Choosing the right college

As you lead up to the high school mark, come grade 9, you will notice conversation slowly veering towards subject choices – Which ones are the right ones for you? Which subjects deliver the best results with least effort? Do you enjoy learning them? What are the higher education pathways and career options for these subjects?

Types of Colleges

What are the different types of colleges you need to consider? Do you plan to study in the UK, USA, Canada, Australia or Singapore? Is your choice a 4 year program or a 5 year one?

Location

Which country would you want to live in over the next 4-5 years? Why? Do you have a clear reason? Is your reason personal? If you have very concrete reasons for these choices, then you’re on the right track. My son was, and still is, a keen Liverpool football fan and, by grade 9, was convinced that the route to a happy life was to study, work and live in the UK so he could watch his favourite sport over weekends. At first, this seemed to me an atrocious way to pick universities. But he was adamant, and today he is a happy and well-balanced medical student, pursuing his dream to be a doctor in the UK.

The kind of college you join will dictate the type of campus you will live on. Why is this important or relevant, you ask? Well, this is where you will spend the next 4-5 impressionable years of your life. Do you enjoy the anonymity of being on a big campus or do you prefer a more personal, small boutique university? City or suburbs? Depending on what you’re used to, this can actually affect how well you adjust to the university experience. Visiting a campus can give you a clear feel of what to expect while living there as a student. There are many ways you can maximise your college campus tour experience, but more about that at another time!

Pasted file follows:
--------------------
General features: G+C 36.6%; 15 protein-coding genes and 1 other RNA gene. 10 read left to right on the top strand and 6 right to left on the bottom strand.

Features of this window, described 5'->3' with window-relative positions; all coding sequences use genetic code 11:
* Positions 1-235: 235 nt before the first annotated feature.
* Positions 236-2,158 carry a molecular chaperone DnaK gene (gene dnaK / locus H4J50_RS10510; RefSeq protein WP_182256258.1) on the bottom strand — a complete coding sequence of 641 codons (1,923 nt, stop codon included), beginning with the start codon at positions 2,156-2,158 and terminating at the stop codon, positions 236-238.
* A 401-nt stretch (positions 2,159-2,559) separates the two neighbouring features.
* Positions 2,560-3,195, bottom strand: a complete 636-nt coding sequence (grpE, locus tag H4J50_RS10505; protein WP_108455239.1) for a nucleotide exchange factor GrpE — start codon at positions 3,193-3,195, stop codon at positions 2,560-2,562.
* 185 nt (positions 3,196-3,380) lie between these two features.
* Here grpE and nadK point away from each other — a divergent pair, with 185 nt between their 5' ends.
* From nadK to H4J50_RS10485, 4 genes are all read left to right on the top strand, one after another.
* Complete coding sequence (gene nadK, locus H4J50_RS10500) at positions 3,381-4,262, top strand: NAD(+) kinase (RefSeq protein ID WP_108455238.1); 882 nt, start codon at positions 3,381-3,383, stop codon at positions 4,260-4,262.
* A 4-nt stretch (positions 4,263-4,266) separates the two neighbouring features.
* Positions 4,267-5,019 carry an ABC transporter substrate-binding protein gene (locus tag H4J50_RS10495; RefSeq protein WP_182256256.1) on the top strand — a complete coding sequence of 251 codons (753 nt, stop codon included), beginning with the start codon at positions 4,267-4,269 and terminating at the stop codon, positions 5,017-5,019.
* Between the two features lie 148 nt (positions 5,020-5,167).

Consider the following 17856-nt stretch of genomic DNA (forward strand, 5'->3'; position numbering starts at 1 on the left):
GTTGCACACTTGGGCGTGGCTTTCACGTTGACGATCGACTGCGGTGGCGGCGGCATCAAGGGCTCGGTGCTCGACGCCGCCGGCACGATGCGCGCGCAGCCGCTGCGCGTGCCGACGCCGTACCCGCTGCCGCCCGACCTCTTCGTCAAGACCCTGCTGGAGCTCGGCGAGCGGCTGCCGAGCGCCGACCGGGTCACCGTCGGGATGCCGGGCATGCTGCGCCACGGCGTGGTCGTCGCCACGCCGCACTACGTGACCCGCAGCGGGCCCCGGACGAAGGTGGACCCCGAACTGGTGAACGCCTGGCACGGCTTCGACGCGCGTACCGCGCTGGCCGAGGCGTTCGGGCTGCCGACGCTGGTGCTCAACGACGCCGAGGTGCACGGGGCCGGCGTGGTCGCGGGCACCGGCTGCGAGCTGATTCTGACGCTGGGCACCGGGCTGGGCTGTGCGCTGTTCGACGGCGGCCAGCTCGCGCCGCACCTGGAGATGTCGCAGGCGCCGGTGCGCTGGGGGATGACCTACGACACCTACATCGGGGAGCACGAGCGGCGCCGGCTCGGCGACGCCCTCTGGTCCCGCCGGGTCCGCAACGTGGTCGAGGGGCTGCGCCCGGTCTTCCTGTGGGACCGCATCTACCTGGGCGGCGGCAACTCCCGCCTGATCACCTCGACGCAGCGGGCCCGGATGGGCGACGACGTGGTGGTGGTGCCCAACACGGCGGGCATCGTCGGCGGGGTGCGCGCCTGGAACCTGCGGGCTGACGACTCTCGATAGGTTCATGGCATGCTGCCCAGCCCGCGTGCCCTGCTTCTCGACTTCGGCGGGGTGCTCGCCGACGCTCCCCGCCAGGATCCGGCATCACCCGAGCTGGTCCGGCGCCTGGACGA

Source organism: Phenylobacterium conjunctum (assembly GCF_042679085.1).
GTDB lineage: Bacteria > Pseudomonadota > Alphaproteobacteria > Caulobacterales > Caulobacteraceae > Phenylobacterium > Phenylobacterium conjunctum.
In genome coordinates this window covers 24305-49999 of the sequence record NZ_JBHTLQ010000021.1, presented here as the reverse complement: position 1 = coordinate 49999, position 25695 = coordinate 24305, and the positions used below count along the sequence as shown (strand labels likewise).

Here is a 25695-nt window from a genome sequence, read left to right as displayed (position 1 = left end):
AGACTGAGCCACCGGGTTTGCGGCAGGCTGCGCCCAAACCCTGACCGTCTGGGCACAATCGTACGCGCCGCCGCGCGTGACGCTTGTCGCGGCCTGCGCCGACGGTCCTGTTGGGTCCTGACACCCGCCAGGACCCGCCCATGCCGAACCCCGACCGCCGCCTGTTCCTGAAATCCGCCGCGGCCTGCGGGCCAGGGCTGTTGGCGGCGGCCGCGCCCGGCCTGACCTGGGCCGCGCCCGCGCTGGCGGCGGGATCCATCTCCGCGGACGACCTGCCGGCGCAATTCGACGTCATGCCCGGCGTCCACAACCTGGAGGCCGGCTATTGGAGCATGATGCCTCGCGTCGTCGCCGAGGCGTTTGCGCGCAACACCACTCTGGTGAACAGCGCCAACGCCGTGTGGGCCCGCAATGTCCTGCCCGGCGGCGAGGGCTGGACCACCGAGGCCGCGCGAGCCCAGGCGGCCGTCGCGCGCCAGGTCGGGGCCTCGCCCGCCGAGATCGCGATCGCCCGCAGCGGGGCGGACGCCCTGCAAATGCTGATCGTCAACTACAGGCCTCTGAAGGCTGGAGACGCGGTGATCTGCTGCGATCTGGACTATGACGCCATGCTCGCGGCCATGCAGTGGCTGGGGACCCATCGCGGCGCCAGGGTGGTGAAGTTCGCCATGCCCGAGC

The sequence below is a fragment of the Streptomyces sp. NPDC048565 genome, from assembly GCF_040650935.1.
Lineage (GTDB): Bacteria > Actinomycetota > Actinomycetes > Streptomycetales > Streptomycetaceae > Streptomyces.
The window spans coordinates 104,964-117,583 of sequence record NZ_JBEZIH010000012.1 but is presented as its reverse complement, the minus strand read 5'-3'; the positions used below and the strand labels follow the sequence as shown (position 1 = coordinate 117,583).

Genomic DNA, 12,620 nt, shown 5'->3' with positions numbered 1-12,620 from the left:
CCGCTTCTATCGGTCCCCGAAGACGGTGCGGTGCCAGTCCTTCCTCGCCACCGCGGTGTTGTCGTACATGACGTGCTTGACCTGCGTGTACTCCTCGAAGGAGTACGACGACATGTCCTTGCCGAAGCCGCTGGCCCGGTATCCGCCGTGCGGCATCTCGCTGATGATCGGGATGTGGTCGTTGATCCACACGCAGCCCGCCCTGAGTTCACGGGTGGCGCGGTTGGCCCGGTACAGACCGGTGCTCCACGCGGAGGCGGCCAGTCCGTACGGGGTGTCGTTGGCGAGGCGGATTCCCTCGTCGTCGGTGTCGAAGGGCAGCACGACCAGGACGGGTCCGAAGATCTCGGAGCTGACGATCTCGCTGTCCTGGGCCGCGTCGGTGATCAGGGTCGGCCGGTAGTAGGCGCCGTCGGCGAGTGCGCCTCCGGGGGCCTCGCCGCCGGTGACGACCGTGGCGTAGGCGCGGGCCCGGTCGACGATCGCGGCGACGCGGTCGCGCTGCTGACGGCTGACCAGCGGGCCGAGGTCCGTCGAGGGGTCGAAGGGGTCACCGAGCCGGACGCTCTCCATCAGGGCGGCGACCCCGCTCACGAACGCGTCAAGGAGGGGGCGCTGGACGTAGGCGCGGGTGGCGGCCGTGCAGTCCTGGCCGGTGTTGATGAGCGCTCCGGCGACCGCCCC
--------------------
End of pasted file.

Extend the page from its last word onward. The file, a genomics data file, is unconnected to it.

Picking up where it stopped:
Costs

College tuition can be a huge burden for many families, but there are various ways in which this can be managed. In another section, we will discuss ways in which your financial goals can be managed through aid. For now, we focus on how to ascertain the right college for you. For American colleges, we would check if their admission process is need-aware or need-blind. Need-aware universities take students’ financial situations into account when they decide whether to accept or reject applications. Need-blind don’t, but may not be able to meet your full financial requirements without student loans. More on this in another blog post…

Majors

A college major should ideally be a subject you really, really enjoy studying; because that is what they’ll be spending the most time doing. Do not agonise over the major before college begins! There is time to figure out what to major in once you delve into the subjects you love. First, ask yourself what school subjects you love the most? Next, do you like a couple of them more than the rest? Would you prefer to focus on just one? Do some research, along with your parents, on what career choices are available to you if you choose to major in your favourite subjects.

Size

The next thing to consider is the size of college to study in. Large colleges are those with over 15,000 students. Campuses tend to be sprawling over several acres and every department might well be a micro college on its own. Medium-sized colleges are those with 10,000-15,000 students and small ones have less than 5000 students. These are boutique-style campuses with a cosy vibe. Knowing whether you’d like to be a big fish in a little pond or a small fish in a big pond can help fine tune those choices further. Large colleges also mean larger class sizes whereas smaller colleges may offer individual interaction between lecturers and students and smaller learning groups. Which style suits you more?

The earlier you start to think about this, the clearer you will be about your choices and goals. Planning the journey ahead means becoming more aware of your own learning styles and aspirations. This, along with the right advisor to guide your family, can pave the way to a smooth admissions process – one that is free from stress and anxiety.

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